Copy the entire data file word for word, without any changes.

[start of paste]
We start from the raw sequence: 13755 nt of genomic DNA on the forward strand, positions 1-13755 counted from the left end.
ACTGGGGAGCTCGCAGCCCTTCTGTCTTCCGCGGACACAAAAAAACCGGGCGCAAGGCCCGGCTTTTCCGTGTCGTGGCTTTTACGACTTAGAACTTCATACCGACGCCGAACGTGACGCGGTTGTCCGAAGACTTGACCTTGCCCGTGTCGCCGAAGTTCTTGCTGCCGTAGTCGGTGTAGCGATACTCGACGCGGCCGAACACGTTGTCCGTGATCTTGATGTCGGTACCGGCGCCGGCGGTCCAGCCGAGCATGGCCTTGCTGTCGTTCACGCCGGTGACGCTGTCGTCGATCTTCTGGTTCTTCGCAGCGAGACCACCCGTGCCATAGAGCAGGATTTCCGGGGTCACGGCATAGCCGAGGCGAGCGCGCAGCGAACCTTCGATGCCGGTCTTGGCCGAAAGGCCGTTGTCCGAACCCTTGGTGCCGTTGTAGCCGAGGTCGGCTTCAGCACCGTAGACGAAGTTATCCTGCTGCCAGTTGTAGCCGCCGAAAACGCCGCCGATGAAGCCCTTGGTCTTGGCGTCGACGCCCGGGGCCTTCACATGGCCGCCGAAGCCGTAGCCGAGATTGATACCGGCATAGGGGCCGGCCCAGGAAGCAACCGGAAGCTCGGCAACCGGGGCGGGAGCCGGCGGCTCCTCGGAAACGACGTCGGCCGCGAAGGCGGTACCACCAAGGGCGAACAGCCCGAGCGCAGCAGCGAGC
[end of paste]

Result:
We start from the raw sequence: 13755 nt of genomic DNA on the forward strand, positions 1-13755 counted from the left end.
ACTGGGGAGCTCGCAGCCCTTCTGTCTTCCGCGGACACAAAAAAACCGGGCGCAAGGCCCGGCTTTTCCGTGTCGTGGCTTTTACGACTTAGAACTTCATACCGACGCCGAACGTGACGCGGTTGTCCGAAGACTTGACCTTGCCCGTGTCGCCGAAGTTCTTGCTGCCGTAGTCGGTGTAGCGATACTCGACGCGGCCGAACACGTTGTCCGTGATCTTGATGTCGGTACCGGCGCCGGCGGTCCAGCCGAGCATGGCCTTGCTGTCGTTCACGCCGGTGACGCTGTCGTCGATCTTCTGGTTCTTCGCAGCGAGACCACCCGTGCCATAGAGCAGGATTTCCGGGGTCACGGCATAGCCGAGGCGAGCGCGCAGCGAACCTTCGATGCCGGTCTTGGCCGAAAGGCCGTTGTCCGAACCCTTGGTGCCGTTGTAGCCGAGGTCGGCTTCAGCACCGTAGACGAAGTTATCCTGCTGCCAGTTGTAGCCGCCGAAAACGCCGCCGATGAAGCCCTTGGTCTTGGCGTCGACGCCCGGGGCCTTCACATGGCCGCCGAAGCCGTAGCCGAGATTGATACCGGCATAGGGGCCGGCCCAGGAAGCAACCGGAAGCTCGGCAACCGGGGCGGGAGCCGGCGGCTCCTCGGAAACGACGTCGGCCGCGAAGGCGGTACCACCAAGGGCGAACAGCCCGAGCGCAGCAGCGAGC